Teachers are divided on their willingness to trade the benefits of tenure for higher pay. Among those who have tenure, 28% would trade it for a $5K pay hike, and the same number would consider it if the increase were a lot higher. Just over a third (34%) would rather hold on to tenure.

New Paths to Teaching

Teachers are somewhat open to the idea of alternative certification. 50% think its a good idea, compared to 32% who say there should be only one recognized way to become a teacher. Of those who know colleagues who have pursued an alternative path into the profession, 65% say these colleagues are good or excellent teachers.

But most teachers reject the notion that anyone can walk into a classroom and teach. Nearly 6 in 10 (59%) say it is absolutely essential for those who enter teaching from other professions or other routes to go through training that mirrors the traditional certification process. A Texas teacher said, I can tell you for a fact, walking into that classroom, I dont care how much college you havewalking in there and looking at those smiling facesTo me its insulting to hear people in the business world say, I can always teach.They may understand how to work a computerbut do you understand how to get under a kid?

Different Circumstances/Different Views

Stand by Me found that teachers with different experiences often hold differing views:

  • High school teachers (27%) are less likely than elementary school teachers (42%) to feel very confident about getting through to most of their students by the end of the year.
  • New teachers (55%) are more likely than veteran teachers (33%) to say districts should be able to use criteria other than years on the job and education to financially reward teachers.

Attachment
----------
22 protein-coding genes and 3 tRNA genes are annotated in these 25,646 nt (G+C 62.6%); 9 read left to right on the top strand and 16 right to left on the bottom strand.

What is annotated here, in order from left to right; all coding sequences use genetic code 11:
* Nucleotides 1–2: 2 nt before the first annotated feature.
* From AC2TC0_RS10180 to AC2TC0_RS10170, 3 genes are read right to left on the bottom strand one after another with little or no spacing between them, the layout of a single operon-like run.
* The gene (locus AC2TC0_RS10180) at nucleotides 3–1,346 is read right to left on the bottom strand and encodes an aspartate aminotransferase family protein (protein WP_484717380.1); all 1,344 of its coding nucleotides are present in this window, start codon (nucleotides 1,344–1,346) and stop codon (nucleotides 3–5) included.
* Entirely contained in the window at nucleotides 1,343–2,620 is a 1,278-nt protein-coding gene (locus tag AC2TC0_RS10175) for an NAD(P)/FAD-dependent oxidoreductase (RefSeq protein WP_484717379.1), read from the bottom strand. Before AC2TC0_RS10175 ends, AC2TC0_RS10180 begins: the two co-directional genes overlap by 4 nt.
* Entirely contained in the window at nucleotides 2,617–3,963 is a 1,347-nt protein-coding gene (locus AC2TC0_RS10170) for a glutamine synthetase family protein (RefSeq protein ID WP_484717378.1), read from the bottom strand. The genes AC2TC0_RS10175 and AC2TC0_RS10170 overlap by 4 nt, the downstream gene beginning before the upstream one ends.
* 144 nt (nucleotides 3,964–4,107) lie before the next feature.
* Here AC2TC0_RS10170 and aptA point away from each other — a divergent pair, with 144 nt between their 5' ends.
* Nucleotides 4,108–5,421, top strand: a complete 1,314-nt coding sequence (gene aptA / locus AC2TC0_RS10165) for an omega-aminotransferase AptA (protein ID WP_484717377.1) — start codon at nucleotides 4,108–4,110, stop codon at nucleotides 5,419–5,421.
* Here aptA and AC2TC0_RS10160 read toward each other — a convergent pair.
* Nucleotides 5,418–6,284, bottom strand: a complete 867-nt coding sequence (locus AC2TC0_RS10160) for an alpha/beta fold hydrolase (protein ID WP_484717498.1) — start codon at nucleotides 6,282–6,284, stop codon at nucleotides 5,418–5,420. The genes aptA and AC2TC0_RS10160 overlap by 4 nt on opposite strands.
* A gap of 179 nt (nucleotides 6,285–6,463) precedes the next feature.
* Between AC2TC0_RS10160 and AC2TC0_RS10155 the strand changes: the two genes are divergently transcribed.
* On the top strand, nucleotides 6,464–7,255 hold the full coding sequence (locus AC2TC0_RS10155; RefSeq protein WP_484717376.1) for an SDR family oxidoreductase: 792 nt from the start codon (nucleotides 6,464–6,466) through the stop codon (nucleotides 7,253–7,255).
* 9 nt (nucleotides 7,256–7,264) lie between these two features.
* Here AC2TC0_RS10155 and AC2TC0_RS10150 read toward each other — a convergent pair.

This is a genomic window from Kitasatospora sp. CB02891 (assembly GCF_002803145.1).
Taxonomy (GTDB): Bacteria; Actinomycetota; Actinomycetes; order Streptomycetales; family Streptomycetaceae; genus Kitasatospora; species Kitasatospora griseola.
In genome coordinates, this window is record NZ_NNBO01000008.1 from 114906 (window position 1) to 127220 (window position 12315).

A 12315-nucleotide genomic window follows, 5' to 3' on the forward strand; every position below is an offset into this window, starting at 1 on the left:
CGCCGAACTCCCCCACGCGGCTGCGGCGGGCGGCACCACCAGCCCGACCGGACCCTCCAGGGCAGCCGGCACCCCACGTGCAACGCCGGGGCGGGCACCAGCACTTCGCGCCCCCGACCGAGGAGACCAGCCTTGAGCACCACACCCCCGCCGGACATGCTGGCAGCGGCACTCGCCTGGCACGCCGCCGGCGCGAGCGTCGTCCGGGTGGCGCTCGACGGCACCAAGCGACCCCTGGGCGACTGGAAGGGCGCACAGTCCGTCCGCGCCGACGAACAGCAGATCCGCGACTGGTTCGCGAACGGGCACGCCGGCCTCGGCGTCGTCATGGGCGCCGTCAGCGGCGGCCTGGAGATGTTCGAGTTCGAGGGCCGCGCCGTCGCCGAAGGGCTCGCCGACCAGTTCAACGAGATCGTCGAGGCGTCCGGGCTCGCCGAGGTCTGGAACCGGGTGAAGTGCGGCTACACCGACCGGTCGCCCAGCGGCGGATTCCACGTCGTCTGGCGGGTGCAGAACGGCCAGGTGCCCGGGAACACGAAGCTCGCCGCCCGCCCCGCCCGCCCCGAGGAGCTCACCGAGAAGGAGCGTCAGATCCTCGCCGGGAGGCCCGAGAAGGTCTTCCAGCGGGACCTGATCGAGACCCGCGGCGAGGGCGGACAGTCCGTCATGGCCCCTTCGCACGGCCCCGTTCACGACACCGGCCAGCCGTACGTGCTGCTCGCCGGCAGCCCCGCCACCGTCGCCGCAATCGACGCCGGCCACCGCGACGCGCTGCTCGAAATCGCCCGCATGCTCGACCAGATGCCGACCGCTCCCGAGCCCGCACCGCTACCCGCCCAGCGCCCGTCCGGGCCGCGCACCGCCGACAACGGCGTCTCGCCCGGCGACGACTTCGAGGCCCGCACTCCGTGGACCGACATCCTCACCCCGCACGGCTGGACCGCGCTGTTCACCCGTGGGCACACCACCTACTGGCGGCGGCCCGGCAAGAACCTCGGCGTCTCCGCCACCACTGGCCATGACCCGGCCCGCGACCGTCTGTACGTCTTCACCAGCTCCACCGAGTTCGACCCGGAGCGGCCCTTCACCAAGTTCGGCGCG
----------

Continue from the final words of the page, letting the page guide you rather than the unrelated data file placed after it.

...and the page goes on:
• Southern teachers are more open to merit pay proposals-even when it comes to using test scores to determine teachers pay. 50% of Southern teachers favor it, compared to 36% in the Midwest, 34% in the West and just 26% in the Northeast.
  • Just 35% of teachers in schools with all or mostly minority pupils say their school is very good when it comes to having a safe and respectful atmosphere, compared to 68% of teachers in schools with few minority students.

Stand by Me was funded by The Broad Foundation, the Thomas B. Fordham Foundation, The William & Flora Hewlett Foundation and the Sidney J. Weinberg, Jr. Foundation.

Stand by Me is based on a national random sample mail survey of 1,345 K-12 public school teachers conducted in Spring 2003. The margin of error is plus or minus three percentage points. The survey was preceded by six focus groups conducted in sites across the country as well as 20 in-depth interviews with experts in the field.

The study was written by Public Agenda Senior Vice Presidents Steve Farkas, Jean Johnson and Ann Duffett, with the assistance of staff members Leslie Moye and Jackie Vine. Full copies of this and all Public Agenda education reports since 1998 are available free of charge in PDF format at You can order a printed version for $10 plus $2 shipping and handling by calling Public Agenda at (212) 686-6610. Quantity discounts are available.

Public Agenda is a nonprofit organization dedicated to nonpartisan public policy research. Founded in 1975 by former U.S. Secretary of State Cyrus Vance and Daniel Yankelovich, the social scientist and author, Public Agenda is well respected for its influential public opinion surveys and balanced citizen education materials. Its mission is to inject the public's voice into crucial policy debates. Public Agenda seeks to inform leaders about the public's views and to engage citizens in discussing complex policy issues.